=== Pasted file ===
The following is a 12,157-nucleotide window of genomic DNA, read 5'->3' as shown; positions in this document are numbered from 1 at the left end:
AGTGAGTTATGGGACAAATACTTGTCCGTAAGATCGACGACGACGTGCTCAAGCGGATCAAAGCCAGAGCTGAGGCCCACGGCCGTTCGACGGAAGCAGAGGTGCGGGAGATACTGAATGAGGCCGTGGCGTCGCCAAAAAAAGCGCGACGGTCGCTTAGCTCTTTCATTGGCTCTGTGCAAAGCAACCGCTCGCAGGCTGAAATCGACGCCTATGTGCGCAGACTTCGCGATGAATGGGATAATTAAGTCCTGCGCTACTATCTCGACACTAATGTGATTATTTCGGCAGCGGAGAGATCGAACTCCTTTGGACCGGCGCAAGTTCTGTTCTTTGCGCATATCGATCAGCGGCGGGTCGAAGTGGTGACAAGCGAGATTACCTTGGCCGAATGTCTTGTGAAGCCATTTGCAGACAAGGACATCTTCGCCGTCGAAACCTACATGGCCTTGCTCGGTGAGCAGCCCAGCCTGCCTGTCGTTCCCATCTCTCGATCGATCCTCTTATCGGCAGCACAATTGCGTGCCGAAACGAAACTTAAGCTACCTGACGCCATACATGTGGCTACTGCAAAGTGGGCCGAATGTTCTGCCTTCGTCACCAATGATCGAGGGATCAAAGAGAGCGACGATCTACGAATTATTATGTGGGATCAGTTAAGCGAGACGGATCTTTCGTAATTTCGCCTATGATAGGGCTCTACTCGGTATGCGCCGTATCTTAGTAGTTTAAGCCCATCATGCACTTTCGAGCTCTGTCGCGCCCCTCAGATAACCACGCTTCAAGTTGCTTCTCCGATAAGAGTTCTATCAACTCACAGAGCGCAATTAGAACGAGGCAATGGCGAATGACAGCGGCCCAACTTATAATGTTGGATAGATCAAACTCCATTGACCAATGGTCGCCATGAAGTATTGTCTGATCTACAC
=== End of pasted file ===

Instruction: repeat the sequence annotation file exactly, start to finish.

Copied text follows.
The following is a 12,157-nucleotide window of genomic DNA, read 5'->3' as shown; positions in this document are numbered from 1 at the left end:
AGTGAGTTATGGGACAAATACTTGTCCGTAAGATCGACGACGACGTGCTCAAGCGGATCAAAGCCAGAGCTGAGGCCCACGGCCGTTCGACGGAAGCAGAGGTGCGGGAGATACTGAATGAGGCCGTGGCGTCGCCAAAAAAAGCGCGACGGTCGCTTAGCTCTTTCATTGGCTCTGTGCAAAGCAACCGCTCGCAGGCTGAAATCGACGCCTATGTGCGCAGACTTCGCGATGAATGGGATAATTAAGTCCTGCGCTACTATCTCGACACTAATGTGATTATTTCGGCAGCGGAGAGATCGAACTCCTTTGGACCGGCGCAAGTTCTGTTCTTTGCGCATATCGATCAGCGGCGGGTCGAAGTGGTGACAAGCGAGATTACCTTGGCCGAATGTCTTGTGAAGCCATTTGCAGACAAGGACATCTTCGCCGTCGAAACCTACATGGCCTTGCTCGGTGAGCAGCCCAGCCTGCCTGTCGTTCCCATCTCTCGATCGATCCTCTTATCGGCAGCACAATTGCGTGCCGAAACGAAACTTAAGCTACCTGACGCCATACATGTGGCTACTGCAAAGTGGGCCGAATGTTCTGCCTTCGTCACCAATGATCGAGGGATCAAAGAGAGCGACGATCTACGAATTATTATGTGGGATCAGTTAAGCGAGACGGATCTTTCGTAATTTCGCCTATGATAGGGCTCTACTCGGTATGCGCCGTATCTTAGTAGTTTAAGCCCATCATGCACTTTCGAGCTCTGTCGCGCCCCTCAGATAACCACGCTTCAAGTTGCTTCTCCGATAAGAGTTCTATCAACTCACAGAGCGCAATTAGAACGAGGCAATGGCGAATGACAGCGGCCCAACTTATAATGTTGGATAGATCAAACTCCATTGACCAATGGTCGCCATGAAGTATTGTCTGATCTACAC